Revolution of 1895

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Revolution of 1895

The liberals were brought to power in Ecuador by an uprising that followed the resignation of the progressive president Luis Cordero in the face of a conservative-inspired rebellion. The provisional government lost control as the country disintegrated into warring factions, with insurrections in Ambato, El Oro, Guayaquil, Latacunga, Los Ríos, Manabí Province, and Quito. Coastal liberals saw an opportunity to achieve national supremacy by inviting Eloy Alfaro to return from exile and assume command of their forces. With the support of other guerrilleros, including Leonidas Plaza, Alfaro's coastal montoneras decisively defeated government troops in August 1895. Alfaro first assumed power and then called an assembly that wrote a new liberal constitution and elected him interim president in October 1896. The triumphant liberals, who dominated national politics until 9 July 1925, stressed the necessity of establishing a secular state to promote social and economic development and modernization.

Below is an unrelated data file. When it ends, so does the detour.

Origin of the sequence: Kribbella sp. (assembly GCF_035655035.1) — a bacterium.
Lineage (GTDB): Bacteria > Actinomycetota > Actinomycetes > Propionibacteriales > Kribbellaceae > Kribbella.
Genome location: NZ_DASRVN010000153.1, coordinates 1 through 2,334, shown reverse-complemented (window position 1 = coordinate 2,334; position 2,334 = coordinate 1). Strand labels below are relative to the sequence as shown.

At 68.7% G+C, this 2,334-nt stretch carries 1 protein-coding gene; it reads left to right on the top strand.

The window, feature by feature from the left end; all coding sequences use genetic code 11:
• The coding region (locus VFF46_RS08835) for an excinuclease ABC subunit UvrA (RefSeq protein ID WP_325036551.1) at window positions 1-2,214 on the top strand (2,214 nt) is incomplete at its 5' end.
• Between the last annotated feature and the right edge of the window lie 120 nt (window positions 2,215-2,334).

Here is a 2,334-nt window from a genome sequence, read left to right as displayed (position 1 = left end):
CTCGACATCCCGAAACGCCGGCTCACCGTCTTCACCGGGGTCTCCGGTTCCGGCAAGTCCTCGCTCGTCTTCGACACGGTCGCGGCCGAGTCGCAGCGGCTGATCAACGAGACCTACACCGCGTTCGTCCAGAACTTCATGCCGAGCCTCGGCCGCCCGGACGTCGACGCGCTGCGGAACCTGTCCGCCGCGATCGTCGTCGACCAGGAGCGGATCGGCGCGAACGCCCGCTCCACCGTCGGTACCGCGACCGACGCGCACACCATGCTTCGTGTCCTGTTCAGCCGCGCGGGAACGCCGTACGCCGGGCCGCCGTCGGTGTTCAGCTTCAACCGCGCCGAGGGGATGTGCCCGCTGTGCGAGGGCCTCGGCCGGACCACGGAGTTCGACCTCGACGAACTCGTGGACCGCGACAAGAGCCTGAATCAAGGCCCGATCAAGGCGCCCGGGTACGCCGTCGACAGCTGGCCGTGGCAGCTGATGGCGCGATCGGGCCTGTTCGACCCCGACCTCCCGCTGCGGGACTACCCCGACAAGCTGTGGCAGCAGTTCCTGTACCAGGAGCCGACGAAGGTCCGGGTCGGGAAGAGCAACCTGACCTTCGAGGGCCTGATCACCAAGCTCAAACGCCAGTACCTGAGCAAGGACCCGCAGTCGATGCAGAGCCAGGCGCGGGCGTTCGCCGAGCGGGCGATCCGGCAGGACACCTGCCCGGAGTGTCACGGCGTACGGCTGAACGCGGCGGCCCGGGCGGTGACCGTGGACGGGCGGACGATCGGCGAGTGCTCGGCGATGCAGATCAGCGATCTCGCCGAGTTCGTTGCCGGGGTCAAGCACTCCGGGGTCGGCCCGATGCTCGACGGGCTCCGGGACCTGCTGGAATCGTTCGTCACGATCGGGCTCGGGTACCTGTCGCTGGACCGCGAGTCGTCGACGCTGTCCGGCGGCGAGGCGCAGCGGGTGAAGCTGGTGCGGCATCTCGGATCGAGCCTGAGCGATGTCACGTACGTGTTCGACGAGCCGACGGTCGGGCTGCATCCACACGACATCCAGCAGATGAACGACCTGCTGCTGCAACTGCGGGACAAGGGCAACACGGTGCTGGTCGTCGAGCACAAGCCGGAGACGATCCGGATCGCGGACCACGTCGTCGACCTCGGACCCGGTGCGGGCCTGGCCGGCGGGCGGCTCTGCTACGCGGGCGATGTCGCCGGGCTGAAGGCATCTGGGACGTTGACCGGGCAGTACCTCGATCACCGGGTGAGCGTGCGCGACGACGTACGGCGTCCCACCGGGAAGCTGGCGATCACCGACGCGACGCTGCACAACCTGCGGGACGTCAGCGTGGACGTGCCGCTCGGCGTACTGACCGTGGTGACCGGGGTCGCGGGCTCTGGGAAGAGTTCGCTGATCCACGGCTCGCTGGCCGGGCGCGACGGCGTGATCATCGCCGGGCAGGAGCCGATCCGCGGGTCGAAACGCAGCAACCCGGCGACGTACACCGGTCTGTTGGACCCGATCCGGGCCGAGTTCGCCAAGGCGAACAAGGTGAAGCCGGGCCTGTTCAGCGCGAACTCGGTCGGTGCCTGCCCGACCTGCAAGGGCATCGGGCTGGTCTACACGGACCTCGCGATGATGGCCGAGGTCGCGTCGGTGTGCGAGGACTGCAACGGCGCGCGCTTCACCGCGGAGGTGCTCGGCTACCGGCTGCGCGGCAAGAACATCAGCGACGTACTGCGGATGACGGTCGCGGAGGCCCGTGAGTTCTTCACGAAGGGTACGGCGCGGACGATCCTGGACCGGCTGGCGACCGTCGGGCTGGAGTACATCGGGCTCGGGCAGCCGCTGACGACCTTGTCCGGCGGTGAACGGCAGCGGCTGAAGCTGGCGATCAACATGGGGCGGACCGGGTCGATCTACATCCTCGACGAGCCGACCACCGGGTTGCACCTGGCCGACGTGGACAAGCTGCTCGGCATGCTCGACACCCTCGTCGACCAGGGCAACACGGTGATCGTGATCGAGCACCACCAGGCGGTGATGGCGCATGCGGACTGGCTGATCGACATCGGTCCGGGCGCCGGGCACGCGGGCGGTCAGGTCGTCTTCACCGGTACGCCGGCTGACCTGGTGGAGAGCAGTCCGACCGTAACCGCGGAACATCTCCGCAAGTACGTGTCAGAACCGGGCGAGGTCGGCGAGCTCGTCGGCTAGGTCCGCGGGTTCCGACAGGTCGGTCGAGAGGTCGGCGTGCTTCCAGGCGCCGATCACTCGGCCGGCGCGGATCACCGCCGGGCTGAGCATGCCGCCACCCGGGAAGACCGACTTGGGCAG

See alsoEcuador: Since 1830 .


Luis Robalino Dávila, Orígenes del Ecuador de hoy, vol. 7 (1969).

Linda Alexander Rodríguez, The Search for Public Policy: Government Finances in Ecuador, 1830–1940 (1985), esp. pp. 44-52, 88-92.

Frank MacDonald Spindler, Nineteenth-Century Ecuador (1987), esp. pp. 147-169.

Additional Bibliography

Ayala Mora, Enrique. Historia de la revolución liberal ecuatoriana. Quito: Corporación Editora Nacional, 2002.

Cárdenas Reyes, María Cristina. José Peralta y la trayectoría del liberalismo ecuatoriano. Quito: Ediciones Banco Central del Ecuador, 2002.

Iglesias Mata, Dumar. Eloy Alfaro, Cóndor de América. Manabí, Ecuador: Casa de la Cultura Ecuatoriana, 2003.

Núñez, Jorge. La revolución alfarista de 1895. Quito: Centro para el Desarrollo Social, 1995.

                                Linda Alexander RodrÍguez

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Revolution of 1895

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